Tuesday, May 15, 2007




The passer-by who confronted and killed the gunman in last Friday's police shooting was an expert marksman who used to alarm his neighbors by firing guns on his own property, court records show.

"I am an ex-Marine and an expert shot. I don't miss what I shoot at," Gregory Floyd, 49, told police officers who searched his home in 1997.

Authorities have decided not to charge Floyd in Friday's shooting, ruling he was justified when he fired at Liko Kenney, 24, just moments after watching Kenney shoot and kill Franconia Police Cpl. Bruce McKay.

Kenney's uncle, Bill, said he is not angry at Floyd.

"I thank him," Bill Kenney said yesterday. "He did an amazing thing."

A "loner" by reputation, Floyd has declined to speak with reporters since the shootings. A woman who answered the phone at his house Sunday said, "This is a private, unlisted, unpublished number. Please don't call again."

Residents in the rural White Mountains town of Easton, home to about 280 people, said they tend to keep away from Floyd, just as he keeps away from them. His property on the southern edge of town is said to be guarded by Rottweilers.

"He's the type of person I'd be very leery of," said Bob Every, the town's former police chief.

Court records show Floyd has had several run-ins with the law over the years. His record includes a 1998 conviction for attempting to knee a police trooper in the groin and a 1997 indictment, later dismissed, for being a felon in possession of weapons.

Authorities searched Floyd's cabin exactly 10 years ago this week after neighbors told then-chief Every they thought Floyd was discharging "fully automatic weapons" on his property, according to documents on file in Littleton District Court.

Floyd at one point apologized for shooting a gun, telling neighbors he was "shooting to scare off bears so his son could sleep," the documents say.

A search of his house turned up six guns, including a Glock 9mm pistol, an Ithaca 12-gauge shotgun and a Rugar Black Hawk handgun, but no automatics.

Floyd and his wife, Michelle, had moved to the area from Townsend, Mass., about six months before that. A record check in that state showed that while there had been arrests for assault with a dangerous weapon, the charges were dismissed.

One day after the May 1997 search, Floyd was charged with criminally threatening a contracted meter reader from the New Hampshire Electric Coop. Floyd allegedly instructed his son, "Go inside and get the pouch." His son, according to the report, said, "Mom is awake. I could not get the gun."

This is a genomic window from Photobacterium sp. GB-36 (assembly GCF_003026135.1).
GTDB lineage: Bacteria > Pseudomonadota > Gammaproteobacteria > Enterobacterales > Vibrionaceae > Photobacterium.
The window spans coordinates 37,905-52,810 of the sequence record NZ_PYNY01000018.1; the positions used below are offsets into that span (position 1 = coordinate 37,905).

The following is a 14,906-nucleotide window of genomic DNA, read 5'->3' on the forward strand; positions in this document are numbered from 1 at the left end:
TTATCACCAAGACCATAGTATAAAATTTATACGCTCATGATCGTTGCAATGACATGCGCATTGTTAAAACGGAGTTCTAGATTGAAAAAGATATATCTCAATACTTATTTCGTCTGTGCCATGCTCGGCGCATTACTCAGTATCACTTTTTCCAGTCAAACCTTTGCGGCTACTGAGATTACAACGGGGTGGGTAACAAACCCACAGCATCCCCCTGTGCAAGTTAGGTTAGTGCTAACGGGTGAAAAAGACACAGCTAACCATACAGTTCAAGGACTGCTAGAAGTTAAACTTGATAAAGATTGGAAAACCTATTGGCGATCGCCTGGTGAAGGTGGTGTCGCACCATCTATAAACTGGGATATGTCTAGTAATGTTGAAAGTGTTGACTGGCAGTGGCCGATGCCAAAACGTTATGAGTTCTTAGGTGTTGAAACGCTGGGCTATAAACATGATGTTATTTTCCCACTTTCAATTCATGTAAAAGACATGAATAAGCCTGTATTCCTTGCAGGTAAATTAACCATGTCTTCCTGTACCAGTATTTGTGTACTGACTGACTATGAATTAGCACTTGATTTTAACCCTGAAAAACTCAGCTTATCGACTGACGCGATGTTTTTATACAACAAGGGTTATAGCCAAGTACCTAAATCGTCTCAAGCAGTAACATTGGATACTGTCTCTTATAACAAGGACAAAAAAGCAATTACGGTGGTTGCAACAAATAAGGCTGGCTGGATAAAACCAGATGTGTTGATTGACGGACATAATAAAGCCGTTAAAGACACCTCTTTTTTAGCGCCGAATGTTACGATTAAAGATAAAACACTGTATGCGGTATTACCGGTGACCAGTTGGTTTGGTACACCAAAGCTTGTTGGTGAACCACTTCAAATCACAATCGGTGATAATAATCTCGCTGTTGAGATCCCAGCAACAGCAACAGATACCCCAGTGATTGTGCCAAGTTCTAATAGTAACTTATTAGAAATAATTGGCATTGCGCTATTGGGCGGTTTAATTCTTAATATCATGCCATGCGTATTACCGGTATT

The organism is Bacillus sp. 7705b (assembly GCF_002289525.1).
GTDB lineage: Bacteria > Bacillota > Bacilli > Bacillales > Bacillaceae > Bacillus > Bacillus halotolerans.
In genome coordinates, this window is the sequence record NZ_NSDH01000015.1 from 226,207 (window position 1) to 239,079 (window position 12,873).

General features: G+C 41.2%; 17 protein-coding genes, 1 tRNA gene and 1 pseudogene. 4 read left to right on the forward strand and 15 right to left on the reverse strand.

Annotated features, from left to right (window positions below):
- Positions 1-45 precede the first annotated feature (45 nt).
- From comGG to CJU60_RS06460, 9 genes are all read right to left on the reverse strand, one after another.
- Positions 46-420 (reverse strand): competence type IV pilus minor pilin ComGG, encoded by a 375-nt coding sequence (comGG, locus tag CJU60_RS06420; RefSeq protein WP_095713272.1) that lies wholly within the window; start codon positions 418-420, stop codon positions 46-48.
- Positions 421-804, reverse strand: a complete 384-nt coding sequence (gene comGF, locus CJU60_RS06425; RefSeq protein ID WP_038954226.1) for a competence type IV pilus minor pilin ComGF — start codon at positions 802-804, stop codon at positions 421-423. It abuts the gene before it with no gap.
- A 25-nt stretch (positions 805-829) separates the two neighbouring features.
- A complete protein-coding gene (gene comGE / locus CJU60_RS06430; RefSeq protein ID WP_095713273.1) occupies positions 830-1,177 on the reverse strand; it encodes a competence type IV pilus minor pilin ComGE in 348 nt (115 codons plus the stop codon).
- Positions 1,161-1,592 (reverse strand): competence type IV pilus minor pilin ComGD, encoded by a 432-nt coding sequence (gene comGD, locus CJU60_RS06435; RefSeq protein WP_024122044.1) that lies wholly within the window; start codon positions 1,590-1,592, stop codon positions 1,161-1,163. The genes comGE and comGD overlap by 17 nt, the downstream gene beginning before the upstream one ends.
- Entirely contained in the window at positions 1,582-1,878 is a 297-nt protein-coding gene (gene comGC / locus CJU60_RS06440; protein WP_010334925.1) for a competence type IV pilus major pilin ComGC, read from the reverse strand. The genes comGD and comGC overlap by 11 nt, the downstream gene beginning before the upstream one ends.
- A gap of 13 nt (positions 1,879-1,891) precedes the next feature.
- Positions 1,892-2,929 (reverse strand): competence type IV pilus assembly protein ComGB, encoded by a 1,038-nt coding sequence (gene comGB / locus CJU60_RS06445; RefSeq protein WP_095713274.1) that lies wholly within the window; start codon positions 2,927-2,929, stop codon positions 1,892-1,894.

Investigating troopers claimed Floyd told them he could have given them a "third eye."

"I know you wear vests, so I could have put it right between the eyes," he said, according to the papers. "I was sitting on my Ruger."

The case was twice continued that summer. One time was because the troopers would be attending the funeral of two state troopers killed in Colebrook on Aug. 19, 1997.

Minutes before the trial was to have started in October, the case was dropped. There was a heavy police presence in the court that day.

Also in June 1997, Floyd was charged with, and later indicted for, being a felon in possession of weapons, after a records search in Georgia turned up a 1981 felony conviction for selling marijuana.

Those charges were dismissed after Floyd's attorney, Gerry Boyle, successfully argued that the Georgia conviction would not have constituted a felony in New Hampshire in 1981.

He was also charged with simple assault for attempting to knee a trooper in the groin and was given a suspended one- to three-year sentence in the New Hampshire State Prison, according to an order issued on May 28, 1998. He was placed on probation for three years, with the stipulation that he not possess any firearms.
In motions seeking the return of the firearms in August 1998, court papers noted that the guns belonged to Floyd's wife. She reportedly intended to sell some of them and have the others secured in a locked safe in Manchester.



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